The program I created doesn’t do a whole lot of continuity checking, though one day it will: all it does is start on the first alphanumerically named file, wait for its timestamp to occur and broadcast it, then go to the next file, wait for its timestamp to occur and broadcast, and so on. The timestamp is not date-based, either (though it will be with a future improvement). The biggest problem with this is probably that if the timestamp in the next file, say, is one minute before the timestamp of the current file by accident, the script will patiently wait for 23 hours and 59 minutes before broadcasting the second file and moving on. When writing scripts on a time crunch and only for my own consumption, I sometimes make concessions just to get the critical functionality available, putting off smoothing out the rough edges like this until later when I can revisit it without ~120 Santa vignettes still needing to be written staring me down.

TTBN SANTA TRACKER 2019-12-24 13:57 MST

SANTA WAS SIGHTED UNDER COVER OF DARKNESS LANDING HIS SLEIGH ON A
PROMINENT HILL AT THE SOUTHERN BORDER OF BETHLEHEM, ISRAEL NEAR THE
ARTAS MONESTARY. AN EYE WITNESS THERE STATED HE DISMOUNTED THE SLEIGH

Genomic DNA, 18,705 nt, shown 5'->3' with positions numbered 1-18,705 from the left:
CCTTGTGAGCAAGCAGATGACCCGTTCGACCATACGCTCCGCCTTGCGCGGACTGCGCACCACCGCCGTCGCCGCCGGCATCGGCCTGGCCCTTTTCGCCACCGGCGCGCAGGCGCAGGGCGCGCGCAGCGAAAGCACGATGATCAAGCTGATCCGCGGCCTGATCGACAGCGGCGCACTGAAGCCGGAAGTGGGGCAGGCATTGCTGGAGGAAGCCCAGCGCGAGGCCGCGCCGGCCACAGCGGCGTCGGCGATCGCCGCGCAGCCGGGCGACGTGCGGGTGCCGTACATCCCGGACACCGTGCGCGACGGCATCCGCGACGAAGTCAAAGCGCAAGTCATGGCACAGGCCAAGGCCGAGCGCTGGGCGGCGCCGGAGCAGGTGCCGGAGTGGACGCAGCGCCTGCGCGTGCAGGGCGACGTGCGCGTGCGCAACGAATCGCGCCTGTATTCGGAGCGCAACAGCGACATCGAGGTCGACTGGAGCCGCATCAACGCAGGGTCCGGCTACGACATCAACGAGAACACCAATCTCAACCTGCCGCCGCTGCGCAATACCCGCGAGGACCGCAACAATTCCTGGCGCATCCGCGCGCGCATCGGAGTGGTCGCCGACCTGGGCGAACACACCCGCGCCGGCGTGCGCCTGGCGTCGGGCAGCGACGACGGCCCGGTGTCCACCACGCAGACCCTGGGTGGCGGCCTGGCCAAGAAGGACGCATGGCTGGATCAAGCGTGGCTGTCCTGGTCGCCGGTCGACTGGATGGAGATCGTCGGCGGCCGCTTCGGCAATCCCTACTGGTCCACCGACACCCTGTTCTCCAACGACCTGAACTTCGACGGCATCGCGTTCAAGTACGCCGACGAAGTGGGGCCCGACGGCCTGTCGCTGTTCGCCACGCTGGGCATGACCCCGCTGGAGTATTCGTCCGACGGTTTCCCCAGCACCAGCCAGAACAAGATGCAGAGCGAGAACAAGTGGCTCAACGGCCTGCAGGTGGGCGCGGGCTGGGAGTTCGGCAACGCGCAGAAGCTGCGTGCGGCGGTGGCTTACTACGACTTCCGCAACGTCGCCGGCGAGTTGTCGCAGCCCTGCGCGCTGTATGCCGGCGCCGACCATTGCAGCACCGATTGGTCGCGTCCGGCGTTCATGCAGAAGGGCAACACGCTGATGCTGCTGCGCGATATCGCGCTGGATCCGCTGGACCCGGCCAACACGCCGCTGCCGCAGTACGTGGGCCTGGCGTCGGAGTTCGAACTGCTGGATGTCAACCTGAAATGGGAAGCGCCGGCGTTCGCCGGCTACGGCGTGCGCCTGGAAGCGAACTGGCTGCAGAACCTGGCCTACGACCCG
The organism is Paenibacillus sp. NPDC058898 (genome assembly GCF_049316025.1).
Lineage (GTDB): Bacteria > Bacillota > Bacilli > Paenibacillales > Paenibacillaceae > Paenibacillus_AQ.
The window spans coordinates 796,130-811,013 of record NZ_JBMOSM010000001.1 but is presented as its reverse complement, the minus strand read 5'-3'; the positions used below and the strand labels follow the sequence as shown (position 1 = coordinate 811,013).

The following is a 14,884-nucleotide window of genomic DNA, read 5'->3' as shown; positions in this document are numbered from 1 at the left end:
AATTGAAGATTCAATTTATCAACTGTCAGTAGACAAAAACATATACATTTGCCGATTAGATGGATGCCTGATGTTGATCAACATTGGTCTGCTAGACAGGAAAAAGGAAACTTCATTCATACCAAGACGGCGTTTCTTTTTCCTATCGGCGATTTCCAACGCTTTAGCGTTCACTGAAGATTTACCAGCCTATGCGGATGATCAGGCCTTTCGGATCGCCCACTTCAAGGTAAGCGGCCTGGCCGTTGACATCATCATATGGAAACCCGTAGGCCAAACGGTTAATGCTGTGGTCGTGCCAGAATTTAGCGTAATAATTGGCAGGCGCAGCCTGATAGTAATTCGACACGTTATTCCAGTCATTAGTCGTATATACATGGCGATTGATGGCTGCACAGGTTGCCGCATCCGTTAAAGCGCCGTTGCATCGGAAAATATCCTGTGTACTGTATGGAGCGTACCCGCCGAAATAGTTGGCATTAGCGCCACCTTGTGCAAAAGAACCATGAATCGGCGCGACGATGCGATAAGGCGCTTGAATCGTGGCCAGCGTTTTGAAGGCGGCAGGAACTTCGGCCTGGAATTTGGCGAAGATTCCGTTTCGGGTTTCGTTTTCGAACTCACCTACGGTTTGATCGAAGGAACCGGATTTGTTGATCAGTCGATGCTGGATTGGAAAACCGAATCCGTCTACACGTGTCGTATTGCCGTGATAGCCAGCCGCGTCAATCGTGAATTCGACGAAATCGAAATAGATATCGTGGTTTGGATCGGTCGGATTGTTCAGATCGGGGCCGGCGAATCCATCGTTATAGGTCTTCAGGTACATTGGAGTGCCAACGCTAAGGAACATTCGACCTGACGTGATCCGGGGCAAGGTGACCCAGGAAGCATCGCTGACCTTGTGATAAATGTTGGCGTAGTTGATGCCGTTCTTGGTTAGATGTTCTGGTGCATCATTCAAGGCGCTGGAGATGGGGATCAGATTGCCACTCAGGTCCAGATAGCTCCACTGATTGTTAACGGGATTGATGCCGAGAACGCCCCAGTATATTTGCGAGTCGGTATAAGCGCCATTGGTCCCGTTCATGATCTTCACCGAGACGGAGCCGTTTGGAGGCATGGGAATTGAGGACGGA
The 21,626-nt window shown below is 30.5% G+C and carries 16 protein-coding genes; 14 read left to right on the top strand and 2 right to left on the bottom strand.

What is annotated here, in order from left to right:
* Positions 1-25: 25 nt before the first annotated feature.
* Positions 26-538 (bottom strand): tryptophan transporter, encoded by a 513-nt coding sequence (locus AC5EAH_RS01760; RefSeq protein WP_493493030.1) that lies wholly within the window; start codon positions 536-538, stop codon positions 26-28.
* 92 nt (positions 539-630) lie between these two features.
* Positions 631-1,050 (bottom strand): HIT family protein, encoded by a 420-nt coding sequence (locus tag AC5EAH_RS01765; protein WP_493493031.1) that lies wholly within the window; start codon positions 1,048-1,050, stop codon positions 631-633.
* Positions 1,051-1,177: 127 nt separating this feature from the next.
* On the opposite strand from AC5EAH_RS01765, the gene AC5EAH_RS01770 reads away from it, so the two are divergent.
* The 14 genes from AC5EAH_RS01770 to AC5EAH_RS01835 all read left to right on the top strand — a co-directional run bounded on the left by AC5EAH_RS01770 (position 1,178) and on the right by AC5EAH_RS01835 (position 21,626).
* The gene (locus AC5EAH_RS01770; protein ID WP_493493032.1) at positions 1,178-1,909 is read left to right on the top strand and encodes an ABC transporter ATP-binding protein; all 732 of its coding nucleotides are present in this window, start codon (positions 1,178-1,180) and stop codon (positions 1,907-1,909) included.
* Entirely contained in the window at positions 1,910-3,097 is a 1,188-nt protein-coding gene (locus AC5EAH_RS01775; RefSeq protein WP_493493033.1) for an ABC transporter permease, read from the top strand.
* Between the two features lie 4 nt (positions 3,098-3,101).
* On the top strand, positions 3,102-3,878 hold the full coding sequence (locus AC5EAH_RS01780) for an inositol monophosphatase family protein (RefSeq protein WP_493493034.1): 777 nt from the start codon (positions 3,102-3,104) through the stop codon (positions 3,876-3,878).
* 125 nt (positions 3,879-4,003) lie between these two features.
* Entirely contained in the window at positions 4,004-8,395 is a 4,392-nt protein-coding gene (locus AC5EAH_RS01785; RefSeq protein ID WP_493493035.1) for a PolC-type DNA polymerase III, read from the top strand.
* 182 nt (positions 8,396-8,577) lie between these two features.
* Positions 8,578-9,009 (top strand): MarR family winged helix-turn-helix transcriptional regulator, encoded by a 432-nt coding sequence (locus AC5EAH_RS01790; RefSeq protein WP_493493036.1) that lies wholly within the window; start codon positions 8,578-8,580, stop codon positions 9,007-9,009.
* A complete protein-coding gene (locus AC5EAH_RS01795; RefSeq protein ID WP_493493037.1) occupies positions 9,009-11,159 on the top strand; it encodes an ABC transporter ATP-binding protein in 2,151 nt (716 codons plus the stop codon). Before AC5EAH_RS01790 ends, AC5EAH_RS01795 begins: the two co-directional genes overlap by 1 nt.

AND WALKED A FEW STEPS AWAY TO A PART WHERE THE HILL JUTS OUT, GIVING A
PARTICULARLY EXCELLENT VIEW OF THE GLOWING TOWN BELOW. THEN HE TOOK OFF
HIS CAP, BOWED HIS HEAD, AND SLOWLY KNELT ON THE GROUND. THE EYEWITNESS
WAS ABOUT TO GO OVER TO HIM BUT WAS STARTLED TO HEAR SANTA BEGIN TO
SING SOFTLY IN HIS RICH BASS:

SILENT NIGHT, HOLY NIGHT
ALL IS CALM, ALL IS BRIGHT
ROUND YON VIRGIN, MOTHER AND CHILD
HOLY INFANT, SO TENDER AND MILD
SLEEP IN HEAVENLY PEACE
SLEEP IN HEAVENLY PEACE

A RICH FEW MOMENTS OF SILENCE AFTERWARD, SAINT NICHOLAS ROSE UP AGAIN,
PLACED HIS CAP BACK UPON HIS HEAD, AND RETURNED TO HIS SLEIGH, BRUSHING
SOMETHING FROM HIS EYE WITH THE BACK OF HIS GLOVE BEFORE LAUNCHING BACK
INTO THE NIGHT SKY.

Creative process

By this point I had the data I needed, parsed neatly for human consumption. One of the later entries, for example:

2019-12-25 01:03 - Roswell, New Mexico, United States

All that was left was writing a treatise for each of the ~120 locations worldwide. Along with an active imagination, I used for reference an array of materials including Google Maps, Wikipedia, and a few websites specifically dedicated to worldwide Christmas traditions to brainstorm ideas to come up with each piece, many of which pieces are tailored to specific traditions or locations to do with the referenced city. The end result:

TIMESTAMP=01:03

Several people claim to have recent evidence of a UFO sighting over Roswell, New Mexico, USA, but skeptics refute this stating the most logical explanation is it must be Santa Claus because there is no such thing as a UFO.

There were just a few locations I decided to change to another one nearby for various reasons, and one location I decided to leave out altogether (resulting in the longest stretch of silence early on during Santa’s trip– about 30 minutes).